This R21 project aims to identify and characterize novel targets and biomarkers involved in a previously unrecognized cellular mechanism promoting the rapid decay of oncogenic transcripts. While all proteins in a cell are produced from their respective transcripts (mRNAs), those encoding cancer promoting proteins typically carry unique distinguishing features in their 3'untranslated regions. These distinguishing features of oncogenic mRNAs allow for their stability and overexpression (e.g. during cancer development), or for their decay and destruction (e.g. during normal tissue maturation). Our preliminary research has shown that destruction of the cancer promoting mRNA occurs while it is polyribosome associated and where proteins are subject to post-translational modifications like acetylation. Importantly, compartmentalization of this mRNA destruction machinery to the polyribosome facilitates a search for protein isoforms that regulate this switch, revealing novel cancer therapeutic targets. It is known that epigenetic therapy such as histone deacetylase inhibition rapidly induces accelerated decay of ERBB2 and other oncogenic transcripts, putatively via induction of polysome protein post-translational modifications. The first project aim is to isolate and identify by mass spectrometry (MS) polyribosome protein isoforms from breast cancer cells that have their oncogene transcript destruction switch activated by histone deacetylase inhibition. The second project aim is to validate candidate polyribosome protein targets that are demonstrated to be essential in regulating cancer growth as well as the oncogene transcript destruction mechanism, using the technique of RNA interference (RNAi). This project will generate a list of fully characterized, validated, and prioritized polyribosome protein targets and biomarkers known to regulate cancer growth and oncogene transcript stability. This list will contain the most promising polyribosome isoforms for prediction and targeting of an entirely new class of cancer therapeutics that selectively turn off cancer-promoting proteins by inducing their transcript decay.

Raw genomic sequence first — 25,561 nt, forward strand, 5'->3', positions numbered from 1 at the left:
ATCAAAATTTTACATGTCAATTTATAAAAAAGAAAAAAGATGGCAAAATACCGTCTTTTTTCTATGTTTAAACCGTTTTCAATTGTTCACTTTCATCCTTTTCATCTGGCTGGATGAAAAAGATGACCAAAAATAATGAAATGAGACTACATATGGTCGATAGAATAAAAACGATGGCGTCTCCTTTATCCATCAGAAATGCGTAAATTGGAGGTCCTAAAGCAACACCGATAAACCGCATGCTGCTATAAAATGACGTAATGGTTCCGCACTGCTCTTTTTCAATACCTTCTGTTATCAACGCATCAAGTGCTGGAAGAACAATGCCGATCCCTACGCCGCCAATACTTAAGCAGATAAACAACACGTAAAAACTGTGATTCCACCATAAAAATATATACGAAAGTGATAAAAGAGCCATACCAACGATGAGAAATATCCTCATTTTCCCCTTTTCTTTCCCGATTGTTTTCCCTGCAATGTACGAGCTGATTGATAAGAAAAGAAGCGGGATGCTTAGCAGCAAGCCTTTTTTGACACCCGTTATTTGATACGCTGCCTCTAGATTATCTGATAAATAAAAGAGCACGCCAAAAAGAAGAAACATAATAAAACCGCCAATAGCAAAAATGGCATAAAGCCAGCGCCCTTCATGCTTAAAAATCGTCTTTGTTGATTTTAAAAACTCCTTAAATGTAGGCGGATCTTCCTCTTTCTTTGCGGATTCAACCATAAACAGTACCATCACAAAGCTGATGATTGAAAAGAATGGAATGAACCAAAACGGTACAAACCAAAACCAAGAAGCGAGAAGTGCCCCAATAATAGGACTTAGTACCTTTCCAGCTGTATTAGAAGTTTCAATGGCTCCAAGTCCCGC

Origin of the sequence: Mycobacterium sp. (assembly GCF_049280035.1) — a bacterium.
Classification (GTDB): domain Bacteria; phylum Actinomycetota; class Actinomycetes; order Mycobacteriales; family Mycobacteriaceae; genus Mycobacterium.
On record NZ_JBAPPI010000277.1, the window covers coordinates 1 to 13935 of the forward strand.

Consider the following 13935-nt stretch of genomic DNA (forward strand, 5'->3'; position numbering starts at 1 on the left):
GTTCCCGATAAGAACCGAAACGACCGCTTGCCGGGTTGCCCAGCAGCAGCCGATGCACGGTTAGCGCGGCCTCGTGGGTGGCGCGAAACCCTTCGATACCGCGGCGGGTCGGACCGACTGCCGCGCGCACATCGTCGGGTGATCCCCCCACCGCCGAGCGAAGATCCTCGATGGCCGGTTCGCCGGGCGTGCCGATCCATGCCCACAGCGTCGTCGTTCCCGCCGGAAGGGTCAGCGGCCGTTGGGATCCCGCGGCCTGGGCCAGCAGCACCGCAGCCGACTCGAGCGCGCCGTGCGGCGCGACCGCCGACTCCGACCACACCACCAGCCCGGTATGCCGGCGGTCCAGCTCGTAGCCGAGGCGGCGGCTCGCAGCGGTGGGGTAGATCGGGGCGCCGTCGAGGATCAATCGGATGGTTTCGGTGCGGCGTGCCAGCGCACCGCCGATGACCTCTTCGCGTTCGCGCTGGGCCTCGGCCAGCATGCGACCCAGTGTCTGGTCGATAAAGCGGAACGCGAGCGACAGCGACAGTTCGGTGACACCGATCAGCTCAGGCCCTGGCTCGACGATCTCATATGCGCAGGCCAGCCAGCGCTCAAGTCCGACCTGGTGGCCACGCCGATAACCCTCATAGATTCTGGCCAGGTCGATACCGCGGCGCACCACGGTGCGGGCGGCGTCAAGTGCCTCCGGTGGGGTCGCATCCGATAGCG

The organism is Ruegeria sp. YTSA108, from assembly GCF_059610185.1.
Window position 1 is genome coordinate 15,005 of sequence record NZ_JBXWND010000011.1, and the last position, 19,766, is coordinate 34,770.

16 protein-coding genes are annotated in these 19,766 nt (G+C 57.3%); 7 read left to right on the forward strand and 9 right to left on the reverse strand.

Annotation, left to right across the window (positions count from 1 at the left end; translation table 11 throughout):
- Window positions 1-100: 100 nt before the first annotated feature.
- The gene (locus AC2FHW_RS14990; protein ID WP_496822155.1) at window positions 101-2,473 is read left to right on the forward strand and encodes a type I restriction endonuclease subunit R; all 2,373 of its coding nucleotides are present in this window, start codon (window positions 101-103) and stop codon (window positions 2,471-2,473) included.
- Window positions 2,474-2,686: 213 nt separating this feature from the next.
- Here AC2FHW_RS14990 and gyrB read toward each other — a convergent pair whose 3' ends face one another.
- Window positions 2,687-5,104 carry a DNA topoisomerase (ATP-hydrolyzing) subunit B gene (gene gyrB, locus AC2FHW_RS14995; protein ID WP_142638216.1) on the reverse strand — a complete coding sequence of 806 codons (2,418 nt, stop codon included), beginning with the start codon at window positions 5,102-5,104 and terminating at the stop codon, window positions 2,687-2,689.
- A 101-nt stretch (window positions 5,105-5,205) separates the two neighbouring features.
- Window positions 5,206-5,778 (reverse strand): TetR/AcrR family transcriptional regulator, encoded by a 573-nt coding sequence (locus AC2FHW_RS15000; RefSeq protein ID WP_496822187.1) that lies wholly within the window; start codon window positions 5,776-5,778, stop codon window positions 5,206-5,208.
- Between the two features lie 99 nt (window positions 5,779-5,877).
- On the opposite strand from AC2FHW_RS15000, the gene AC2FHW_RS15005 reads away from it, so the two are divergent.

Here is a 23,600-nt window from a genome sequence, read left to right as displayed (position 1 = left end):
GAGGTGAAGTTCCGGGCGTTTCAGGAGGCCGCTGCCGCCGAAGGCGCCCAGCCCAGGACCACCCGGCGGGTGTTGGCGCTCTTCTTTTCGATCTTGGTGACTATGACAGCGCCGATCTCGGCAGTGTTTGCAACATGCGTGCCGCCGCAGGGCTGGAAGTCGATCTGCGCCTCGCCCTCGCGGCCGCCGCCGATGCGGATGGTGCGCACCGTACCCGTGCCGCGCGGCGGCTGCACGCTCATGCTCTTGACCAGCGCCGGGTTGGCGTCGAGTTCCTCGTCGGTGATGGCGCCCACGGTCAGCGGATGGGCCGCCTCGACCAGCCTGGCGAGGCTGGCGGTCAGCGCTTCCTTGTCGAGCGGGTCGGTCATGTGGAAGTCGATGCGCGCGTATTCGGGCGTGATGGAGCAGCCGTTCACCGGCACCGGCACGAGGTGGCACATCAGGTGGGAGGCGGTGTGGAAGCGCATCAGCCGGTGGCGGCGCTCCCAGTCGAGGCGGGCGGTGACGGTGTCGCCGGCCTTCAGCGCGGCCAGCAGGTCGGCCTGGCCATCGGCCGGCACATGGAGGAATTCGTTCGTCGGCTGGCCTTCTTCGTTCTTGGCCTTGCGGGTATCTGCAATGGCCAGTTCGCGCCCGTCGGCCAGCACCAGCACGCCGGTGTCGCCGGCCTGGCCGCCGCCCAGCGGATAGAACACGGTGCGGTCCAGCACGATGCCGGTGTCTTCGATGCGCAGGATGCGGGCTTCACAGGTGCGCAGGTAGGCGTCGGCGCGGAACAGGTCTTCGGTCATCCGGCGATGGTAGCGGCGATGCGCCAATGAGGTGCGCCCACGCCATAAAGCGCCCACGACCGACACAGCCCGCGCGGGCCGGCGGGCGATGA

A priority issue for cancer research is the need for more innovative cancer treatment strategies and their companion predictive biomarkers. The hypothesis underlying this proposal is that an entirely new cancer treatment strategy can be developed based on targeting key components in a previously unrecognized cellular mechanism within polyribosomes that regulates a switch determining either oncogene transcript stability or its destruction. Using a sensitive and recently developed polysome profiling and mass spectrometry-based approach, we will discover and confirm the role of novel polysome protein isoforms that regulate this switch. The discovery and validation of these novel therapeutic targets and predictive biomarkers will drive the development of an innovative class of cancer therapeutics capable of selectively turning off cancer-promoting proteins by accelerating their transcript decay.
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